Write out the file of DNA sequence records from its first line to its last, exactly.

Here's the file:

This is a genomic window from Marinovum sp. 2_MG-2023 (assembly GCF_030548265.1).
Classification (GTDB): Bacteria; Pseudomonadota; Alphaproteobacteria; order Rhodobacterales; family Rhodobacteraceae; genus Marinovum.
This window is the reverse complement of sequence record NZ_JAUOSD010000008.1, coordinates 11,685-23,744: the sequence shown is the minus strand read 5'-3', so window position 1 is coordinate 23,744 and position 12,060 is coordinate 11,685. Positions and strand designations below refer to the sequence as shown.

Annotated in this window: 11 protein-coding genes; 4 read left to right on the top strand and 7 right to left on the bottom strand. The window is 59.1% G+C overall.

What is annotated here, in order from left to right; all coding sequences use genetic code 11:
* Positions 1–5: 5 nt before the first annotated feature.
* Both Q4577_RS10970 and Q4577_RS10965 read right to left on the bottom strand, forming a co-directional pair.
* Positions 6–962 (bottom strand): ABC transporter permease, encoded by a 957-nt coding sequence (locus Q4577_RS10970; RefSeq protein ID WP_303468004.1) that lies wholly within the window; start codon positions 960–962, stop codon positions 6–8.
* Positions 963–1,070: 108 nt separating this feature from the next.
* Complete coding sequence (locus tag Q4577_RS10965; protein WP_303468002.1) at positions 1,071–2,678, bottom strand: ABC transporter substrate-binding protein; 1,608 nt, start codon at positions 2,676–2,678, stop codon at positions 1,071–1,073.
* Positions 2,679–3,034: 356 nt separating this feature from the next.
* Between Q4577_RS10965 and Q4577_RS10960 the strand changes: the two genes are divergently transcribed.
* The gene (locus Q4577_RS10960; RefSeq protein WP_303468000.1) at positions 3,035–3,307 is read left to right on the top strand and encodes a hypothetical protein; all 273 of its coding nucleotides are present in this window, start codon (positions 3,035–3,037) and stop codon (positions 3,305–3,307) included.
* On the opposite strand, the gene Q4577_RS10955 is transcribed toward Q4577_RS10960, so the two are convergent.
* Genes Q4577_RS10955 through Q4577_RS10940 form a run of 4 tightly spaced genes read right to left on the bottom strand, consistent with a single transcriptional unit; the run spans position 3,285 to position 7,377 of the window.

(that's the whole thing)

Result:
This is a genomic window from Marinovum sp. 2_MG-2023 (assembly GCF_030548265.1).
Classification (GTDB): Bacteria; Pseudomonadota; Alphaproteobacteria; order Rhodobacterales; family Rhodobacteraceae; genus Marinovum.
This window is the reverse complement of sequence record NZ_JAUOSD010000008.1, coordinates 11,685-23,744: the sequence shown is the minus strand read 5'-3', so window position 1 is coordinate 23,744 and position 12,060 is coordinate 11,685. Positions and strand designations below refer to the sequence as shown.

Annotated in this window: 11 protein-coding genes; 4 read left to right on the top strand and 7 right to left on the bottom strand. The window is 59.1% G+C overall.

What is annotated here, in order from left to right; all coding sequences use genetic code 11:
* Positions 1–5: 5 nt before the first annotated feature.
* Both Q4577_RS10970 and Q4577_RS10965 read right to left on the bottom strand, forming a co-directional pair.
* Positions 6–962 (bottom strand): ABC transporter permease, encoded by a 957-nt coding sequence (locus Q4577_RS10970; RefSeq protein ID WP_303468004.1) that lies wholly within the window; start codon positions 960–962, stop codon positions 6–8.
* Positions 963–1,070: 108 nt separating this feature from the next.
* Complete coding sequence (locus tag Q4577_RS10965; protein WP_303468002.1) at positions 1,071–2,678, bottom strand: ABC transporter substrate-binding protein; 1,608 nt, start codon at positions 2,676–2,678, stop codon at positions 1,071–1,073.
* Positions 2,679–3,034: 356 nt separating this feature from the next.
* Between Q4577_RS10965 and Q4577_RS10960 the strand changes: the two genes are divergently transcribed.
* The gene (locus Q4577_RS10960; RefSeq protein WP_303468000.1) at positions 3,035–3,307 is read left to right on the top strand and encodes a hypothetical protein; all 273 of its coding nucleotides are present in this window, start codon (positions 3,035–3,037) and stop codon (positions 3,305–3,307) included.
* On the opposite strand, the gene Q4577_RS10955 is transcribed toward Q4577_RS10960, so the two are convergent.
* Genes Q4577_RS10955 through Q4577_RS10940 form a run of 4 tightly spaced genes read right to left on the bottom strand, consistent with a single transcriptional unit; the run spans position 3,285 to position 7,377 of the window.